Ebola Guinea Outbreak
A doctor displays collected samples of the Ebola virus at the Centre for Disease Control in Entebbe, southwest of Uganda's capital KampalaReuters

International medical teams are set to arrive in Sierra Leone after an outbreak of the deadly virus Ebola east of the country.

The medical experts - from the World Health Organisation (WHO) and Doctors Without Borders charity - are on an emergency mission to West Africa after six suspected Ebola patients were removed from hospitals by their families in defiance of doctors' orders.

The teams are on their way to the remote town of Koindu in eastern Sierra Leone.

The families became "aggressive" with staff who had tried to stop the patients leaving the hospital for fear of contagion, according to Dr Amara Jambai, the director of disease prevention and control at Sierra Leone's health ministry.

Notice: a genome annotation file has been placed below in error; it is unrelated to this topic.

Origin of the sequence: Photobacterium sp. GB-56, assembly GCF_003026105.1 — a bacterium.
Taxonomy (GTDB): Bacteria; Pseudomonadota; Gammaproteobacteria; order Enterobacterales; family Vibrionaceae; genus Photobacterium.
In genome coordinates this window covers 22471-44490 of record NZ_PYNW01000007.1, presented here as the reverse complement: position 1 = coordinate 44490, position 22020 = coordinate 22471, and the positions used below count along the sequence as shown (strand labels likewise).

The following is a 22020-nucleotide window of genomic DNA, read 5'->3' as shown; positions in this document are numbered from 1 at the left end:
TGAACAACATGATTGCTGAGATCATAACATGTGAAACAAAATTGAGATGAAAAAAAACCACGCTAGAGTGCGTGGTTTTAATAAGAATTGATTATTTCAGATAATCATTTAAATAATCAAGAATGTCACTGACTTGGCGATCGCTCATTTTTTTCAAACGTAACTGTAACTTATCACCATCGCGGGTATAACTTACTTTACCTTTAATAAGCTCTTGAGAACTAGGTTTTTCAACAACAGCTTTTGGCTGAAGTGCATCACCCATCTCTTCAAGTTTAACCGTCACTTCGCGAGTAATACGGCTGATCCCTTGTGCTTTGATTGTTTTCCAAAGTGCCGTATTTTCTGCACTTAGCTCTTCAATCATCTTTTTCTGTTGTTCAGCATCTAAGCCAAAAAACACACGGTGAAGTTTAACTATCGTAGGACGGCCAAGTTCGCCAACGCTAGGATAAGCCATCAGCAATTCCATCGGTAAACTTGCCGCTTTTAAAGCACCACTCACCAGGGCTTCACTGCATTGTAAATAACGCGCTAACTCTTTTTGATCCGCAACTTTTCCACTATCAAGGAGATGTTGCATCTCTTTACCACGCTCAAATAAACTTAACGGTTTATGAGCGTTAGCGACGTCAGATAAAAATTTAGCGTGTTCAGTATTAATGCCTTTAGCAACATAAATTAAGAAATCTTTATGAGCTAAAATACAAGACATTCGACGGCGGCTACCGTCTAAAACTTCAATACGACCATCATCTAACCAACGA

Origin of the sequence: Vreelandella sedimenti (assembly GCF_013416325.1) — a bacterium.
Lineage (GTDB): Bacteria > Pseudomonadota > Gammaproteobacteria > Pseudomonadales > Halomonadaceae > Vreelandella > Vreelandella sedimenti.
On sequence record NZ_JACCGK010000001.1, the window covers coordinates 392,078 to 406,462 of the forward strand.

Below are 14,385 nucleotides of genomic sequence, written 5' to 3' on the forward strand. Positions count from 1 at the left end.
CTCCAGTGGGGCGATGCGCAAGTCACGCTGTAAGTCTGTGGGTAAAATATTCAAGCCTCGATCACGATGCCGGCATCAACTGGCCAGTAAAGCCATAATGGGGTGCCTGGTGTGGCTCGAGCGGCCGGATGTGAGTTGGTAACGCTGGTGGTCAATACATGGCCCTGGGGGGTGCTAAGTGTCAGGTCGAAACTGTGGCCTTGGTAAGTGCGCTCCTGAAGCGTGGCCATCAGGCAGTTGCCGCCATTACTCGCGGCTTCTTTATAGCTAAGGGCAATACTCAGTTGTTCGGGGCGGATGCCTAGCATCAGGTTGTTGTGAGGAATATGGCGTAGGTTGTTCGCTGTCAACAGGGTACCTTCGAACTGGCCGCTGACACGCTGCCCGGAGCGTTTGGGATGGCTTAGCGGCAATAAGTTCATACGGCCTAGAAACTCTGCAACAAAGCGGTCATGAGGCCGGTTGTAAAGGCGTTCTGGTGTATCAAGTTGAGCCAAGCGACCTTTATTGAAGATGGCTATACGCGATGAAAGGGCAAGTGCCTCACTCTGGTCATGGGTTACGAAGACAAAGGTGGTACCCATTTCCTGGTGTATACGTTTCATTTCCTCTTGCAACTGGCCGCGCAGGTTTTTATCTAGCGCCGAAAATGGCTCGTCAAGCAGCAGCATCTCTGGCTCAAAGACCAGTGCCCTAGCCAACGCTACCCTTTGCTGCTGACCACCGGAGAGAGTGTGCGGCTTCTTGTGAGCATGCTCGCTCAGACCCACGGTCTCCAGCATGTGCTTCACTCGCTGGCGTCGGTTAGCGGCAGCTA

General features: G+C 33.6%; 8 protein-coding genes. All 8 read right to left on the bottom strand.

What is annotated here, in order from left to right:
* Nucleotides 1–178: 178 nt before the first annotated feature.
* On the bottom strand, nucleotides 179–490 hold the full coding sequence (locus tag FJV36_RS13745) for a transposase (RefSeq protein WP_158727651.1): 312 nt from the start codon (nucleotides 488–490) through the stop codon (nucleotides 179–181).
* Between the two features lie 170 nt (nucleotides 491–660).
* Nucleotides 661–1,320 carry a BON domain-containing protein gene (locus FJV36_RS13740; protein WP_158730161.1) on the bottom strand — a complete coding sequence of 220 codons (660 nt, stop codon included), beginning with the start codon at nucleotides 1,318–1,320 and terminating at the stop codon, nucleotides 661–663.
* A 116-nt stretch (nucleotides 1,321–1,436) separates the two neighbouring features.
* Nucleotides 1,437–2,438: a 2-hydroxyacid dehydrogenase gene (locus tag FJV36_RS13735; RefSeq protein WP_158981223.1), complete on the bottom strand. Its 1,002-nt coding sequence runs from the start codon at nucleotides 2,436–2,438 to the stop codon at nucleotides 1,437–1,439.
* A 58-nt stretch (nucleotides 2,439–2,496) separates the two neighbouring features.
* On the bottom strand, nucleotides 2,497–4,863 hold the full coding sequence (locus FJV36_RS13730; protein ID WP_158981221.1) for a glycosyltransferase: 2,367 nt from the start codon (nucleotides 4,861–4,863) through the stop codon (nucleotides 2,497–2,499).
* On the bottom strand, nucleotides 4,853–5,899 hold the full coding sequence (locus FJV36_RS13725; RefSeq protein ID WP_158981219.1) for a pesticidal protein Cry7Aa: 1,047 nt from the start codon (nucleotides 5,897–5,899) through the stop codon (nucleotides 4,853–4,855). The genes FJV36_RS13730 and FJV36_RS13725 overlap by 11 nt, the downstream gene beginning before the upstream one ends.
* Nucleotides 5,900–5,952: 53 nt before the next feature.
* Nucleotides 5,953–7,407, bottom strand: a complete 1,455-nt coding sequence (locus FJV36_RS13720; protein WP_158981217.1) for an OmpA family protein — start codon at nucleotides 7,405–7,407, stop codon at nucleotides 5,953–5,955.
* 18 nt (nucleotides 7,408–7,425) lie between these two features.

It is reported that the families feared that the patients would die a lonely death from Ebola so removed them from hospital without understanding how contagious the virus was.

They have therefore put themselves and people in their surrounding communities in danger of infection.

Two people have died in Sierra Leone from the Ebola virus this year while neighbouring Guinea and Liberia have seen 174 and nine deaths respectively.

The most virulent strains of the virus have a fatality rate of 90%, while this outbreak has claimed over two-thirds of the infected patients.

The virus is spread by contact with symptoms such as diarrhea, vomiting and external bleeding.

There is no vaccine or cure for the virus which means that the West African outbreak could last for months. The only prevention methods are isolating those with the virus and anyone who comes into contact with them.

Outbreaks are believed to originate from jungle hunters who ate the flesh of apes that died of Ebola. The disease chain continues after such animals have fed on fruit marked with bat faeces or saliva, according to the New York Times.